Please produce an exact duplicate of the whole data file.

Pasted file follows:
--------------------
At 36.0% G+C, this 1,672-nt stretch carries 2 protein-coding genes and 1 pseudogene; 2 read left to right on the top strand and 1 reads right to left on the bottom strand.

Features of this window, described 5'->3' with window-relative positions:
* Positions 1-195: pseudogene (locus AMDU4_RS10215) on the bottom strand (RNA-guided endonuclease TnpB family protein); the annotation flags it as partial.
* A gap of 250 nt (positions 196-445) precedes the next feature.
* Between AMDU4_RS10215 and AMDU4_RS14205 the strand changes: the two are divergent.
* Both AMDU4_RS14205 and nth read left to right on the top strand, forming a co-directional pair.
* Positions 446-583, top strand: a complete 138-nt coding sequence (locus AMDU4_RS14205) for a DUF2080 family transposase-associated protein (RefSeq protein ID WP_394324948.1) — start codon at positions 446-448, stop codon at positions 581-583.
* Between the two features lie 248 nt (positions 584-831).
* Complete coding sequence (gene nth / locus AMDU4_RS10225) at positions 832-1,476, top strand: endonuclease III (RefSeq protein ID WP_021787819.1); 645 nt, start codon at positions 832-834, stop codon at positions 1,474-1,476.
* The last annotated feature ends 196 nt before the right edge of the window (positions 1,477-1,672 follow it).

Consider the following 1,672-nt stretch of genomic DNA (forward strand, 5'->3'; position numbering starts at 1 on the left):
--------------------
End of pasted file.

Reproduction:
At 36.0% G+C, this 1,672-nt stretch carries 2 protein-coding genes and 1 pseudogene; 2 read left to right on the top strand and 1 reads right to left on the bottom strand.

Features of this window, described 5'->3' with window-relative positions:
* Positions 1-195: pseudogene (locus AMDU4_RS10215) on the bottom strand (RNA-guided endonuclease TnpB family protein); the annotation flags it as partial.
* A gap of 250 nt (positions 196-445) precedes the next feature.
* Between AMDU4_RS10215 and AMDU4_RS14205 the strand changes: the two are divergent.
* Both AMDU4_RS14205 and nth read left to right on the top strand, forming a co-directional pair.
* Positions 446-583, top strand: a complete 138-nt coding sequence (locus AMDU4_RS14205) for a DUF2080 family transposase-associated protein (RefSeq protein ID WP_394324948.1) — start codon at positions 446-448, stop codon at positions 581-583.
* Between the two features lie 248 nt (positions 584-831).
* Complete coding sequence (gene nth / locus AMDU4_RS10225) at positions 832-1,476, top strand: endonuclease III (RefSeq protein ID WP_021787819.1); 645 nt, start codon at positions 832-834, stop codon at positions 1,474-1,476.
* The last annotated feature ends 196 nt before the right edge of the window (positions 1,477-1,672 follow it).

Consider the following 1,672-nt stretch of genomic DNA (forward strand, 5'->3'; position numbering starts at 1 on the left):